Monday, October 17, 2005

The Gift

Today a woman I know got a chance for a new life. Stephanie is a professional composer who has also worked as a mathematician and a computer programmer. More than a year ago, she had to move back home because Type I diabetes was killing her. Her kidneys had failed; she was sick all the time, on dialysis, not sure she would live to receive a transplant.

Today, in a grueling 12-hour operation, she received two donated kidneys and a pancreas. The kidneys are working; in 48 hours, we’ll know if the pancreas is, too. If it is, she won’t be diabetic any more. Cured. Free again to create music, to laugh with her friends, to work hard and support herself.

I don’t know much about the young man whose kidneys and pancreas are giving Stephanie a future. He was 21. He fell off a roof and died. He and his family were generous enough to share the healthy organs he couldn’t use with someone whose life would have ended without them. This way, only one family has to grieve an early death. And all the people who know Stephanie, everyone who hears her music, will be blessed and enriched by that young man. Many of us are praying for his family. He will live on in his final act of generosity.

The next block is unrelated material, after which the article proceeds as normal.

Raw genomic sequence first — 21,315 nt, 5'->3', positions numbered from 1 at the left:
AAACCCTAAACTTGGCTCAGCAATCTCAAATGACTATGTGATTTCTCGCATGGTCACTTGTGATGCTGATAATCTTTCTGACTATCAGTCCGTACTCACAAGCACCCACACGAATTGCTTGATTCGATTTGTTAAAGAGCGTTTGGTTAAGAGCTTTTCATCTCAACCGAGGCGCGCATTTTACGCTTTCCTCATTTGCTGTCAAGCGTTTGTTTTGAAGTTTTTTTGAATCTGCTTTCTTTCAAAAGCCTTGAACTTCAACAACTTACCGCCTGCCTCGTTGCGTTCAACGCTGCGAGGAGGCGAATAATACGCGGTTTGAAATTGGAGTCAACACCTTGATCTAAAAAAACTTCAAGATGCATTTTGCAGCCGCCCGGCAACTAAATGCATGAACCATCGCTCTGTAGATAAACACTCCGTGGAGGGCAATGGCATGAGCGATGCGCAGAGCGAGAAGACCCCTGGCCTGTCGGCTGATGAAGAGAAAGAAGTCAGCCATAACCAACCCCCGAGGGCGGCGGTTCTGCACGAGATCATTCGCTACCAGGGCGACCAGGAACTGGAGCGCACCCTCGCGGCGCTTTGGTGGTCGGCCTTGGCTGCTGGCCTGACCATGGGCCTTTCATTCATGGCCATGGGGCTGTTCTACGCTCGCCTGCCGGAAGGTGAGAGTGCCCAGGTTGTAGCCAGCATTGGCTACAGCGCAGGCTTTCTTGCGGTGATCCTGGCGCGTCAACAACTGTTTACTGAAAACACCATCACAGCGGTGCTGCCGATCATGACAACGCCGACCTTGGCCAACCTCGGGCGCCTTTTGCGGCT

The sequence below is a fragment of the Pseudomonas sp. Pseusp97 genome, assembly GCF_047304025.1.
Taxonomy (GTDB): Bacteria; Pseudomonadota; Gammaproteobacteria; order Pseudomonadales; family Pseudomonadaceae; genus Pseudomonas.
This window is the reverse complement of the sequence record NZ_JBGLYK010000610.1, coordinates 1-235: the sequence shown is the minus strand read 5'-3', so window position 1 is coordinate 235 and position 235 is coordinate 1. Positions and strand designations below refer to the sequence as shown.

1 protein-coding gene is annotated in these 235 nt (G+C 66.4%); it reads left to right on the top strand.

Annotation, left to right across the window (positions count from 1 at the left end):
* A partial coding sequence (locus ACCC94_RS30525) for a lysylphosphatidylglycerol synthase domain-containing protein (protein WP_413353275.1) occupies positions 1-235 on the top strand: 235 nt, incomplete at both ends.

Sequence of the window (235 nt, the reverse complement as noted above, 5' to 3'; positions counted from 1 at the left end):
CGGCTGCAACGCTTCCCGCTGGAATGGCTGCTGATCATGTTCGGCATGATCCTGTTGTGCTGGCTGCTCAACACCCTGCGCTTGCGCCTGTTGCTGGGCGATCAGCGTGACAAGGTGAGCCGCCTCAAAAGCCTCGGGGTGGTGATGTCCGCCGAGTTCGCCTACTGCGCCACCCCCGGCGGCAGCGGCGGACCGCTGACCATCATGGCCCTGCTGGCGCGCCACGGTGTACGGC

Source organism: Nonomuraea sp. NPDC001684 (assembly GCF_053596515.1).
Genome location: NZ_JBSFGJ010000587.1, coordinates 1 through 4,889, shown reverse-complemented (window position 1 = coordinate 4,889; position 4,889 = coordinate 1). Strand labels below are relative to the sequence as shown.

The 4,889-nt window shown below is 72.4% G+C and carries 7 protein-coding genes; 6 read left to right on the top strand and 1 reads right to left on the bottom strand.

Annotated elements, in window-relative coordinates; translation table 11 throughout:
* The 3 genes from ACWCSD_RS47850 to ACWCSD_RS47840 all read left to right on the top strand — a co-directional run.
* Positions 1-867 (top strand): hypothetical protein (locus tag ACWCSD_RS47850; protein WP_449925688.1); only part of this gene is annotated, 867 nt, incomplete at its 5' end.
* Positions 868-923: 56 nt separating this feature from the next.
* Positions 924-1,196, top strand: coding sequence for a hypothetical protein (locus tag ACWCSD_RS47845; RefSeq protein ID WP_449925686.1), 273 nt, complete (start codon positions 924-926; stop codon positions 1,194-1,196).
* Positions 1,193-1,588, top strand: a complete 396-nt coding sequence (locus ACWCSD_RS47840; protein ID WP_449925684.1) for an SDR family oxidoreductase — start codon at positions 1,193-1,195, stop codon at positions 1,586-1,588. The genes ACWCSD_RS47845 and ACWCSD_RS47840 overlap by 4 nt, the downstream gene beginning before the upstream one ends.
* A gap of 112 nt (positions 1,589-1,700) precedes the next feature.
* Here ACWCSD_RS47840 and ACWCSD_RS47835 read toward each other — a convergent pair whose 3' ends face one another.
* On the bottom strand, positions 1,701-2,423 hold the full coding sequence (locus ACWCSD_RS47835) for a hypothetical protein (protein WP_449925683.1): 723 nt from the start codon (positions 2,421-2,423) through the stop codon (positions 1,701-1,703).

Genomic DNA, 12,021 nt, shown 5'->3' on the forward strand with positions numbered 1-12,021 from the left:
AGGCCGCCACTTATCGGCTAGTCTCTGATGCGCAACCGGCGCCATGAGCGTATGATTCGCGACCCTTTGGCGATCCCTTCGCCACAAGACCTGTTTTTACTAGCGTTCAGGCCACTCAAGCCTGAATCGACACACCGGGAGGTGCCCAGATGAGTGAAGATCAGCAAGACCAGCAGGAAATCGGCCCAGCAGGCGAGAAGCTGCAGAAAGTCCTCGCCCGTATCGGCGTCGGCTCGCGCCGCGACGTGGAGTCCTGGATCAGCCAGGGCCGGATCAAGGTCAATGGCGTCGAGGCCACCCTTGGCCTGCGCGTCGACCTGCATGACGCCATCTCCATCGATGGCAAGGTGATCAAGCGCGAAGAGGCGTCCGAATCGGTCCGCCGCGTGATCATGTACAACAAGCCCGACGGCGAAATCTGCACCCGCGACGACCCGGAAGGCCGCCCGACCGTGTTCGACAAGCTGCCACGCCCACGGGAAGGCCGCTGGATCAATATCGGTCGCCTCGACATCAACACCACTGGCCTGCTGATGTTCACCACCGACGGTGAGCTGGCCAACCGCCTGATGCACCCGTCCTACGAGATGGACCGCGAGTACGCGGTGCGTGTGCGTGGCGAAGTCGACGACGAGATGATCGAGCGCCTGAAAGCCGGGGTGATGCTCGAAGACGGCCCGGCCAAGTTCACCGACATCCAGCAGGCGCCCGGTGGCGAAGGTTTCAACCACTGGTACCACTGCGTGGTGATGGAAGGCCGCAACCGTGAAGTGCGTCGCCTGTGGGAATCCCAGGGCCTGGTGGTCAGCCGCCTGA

When Diane was killed, it took a long time for the EMTs to get her out of the car—so long that only her corneas were suitable for transplanting. They were taken, and today someone sees better because Diane gave that final gift. It’s a tiny consolation in the vast desolation of heartbreak that her death left behind.

I have the “Organ Donor” option checked on my driver’s license. More than that, my doctor, my HMO, my family, and my friends all know what I want done with my body when I die. I’ve left detailed written instructions with my family and medical advisers. When the organs are taken, there will be plenty left over for a funeral. I could even have an open casket, if anyone wants that. And no, my family will not have to pay for the organ removal. That’s an urban legend.

Half the people waiting for transplants will die without getting them. Stephanie could have been one of them—a young, vibrant, talented woman whose music would have been silenced forever.

Keep the music playing. Become an organ donor. Document your decision, and tell your family. Give life.

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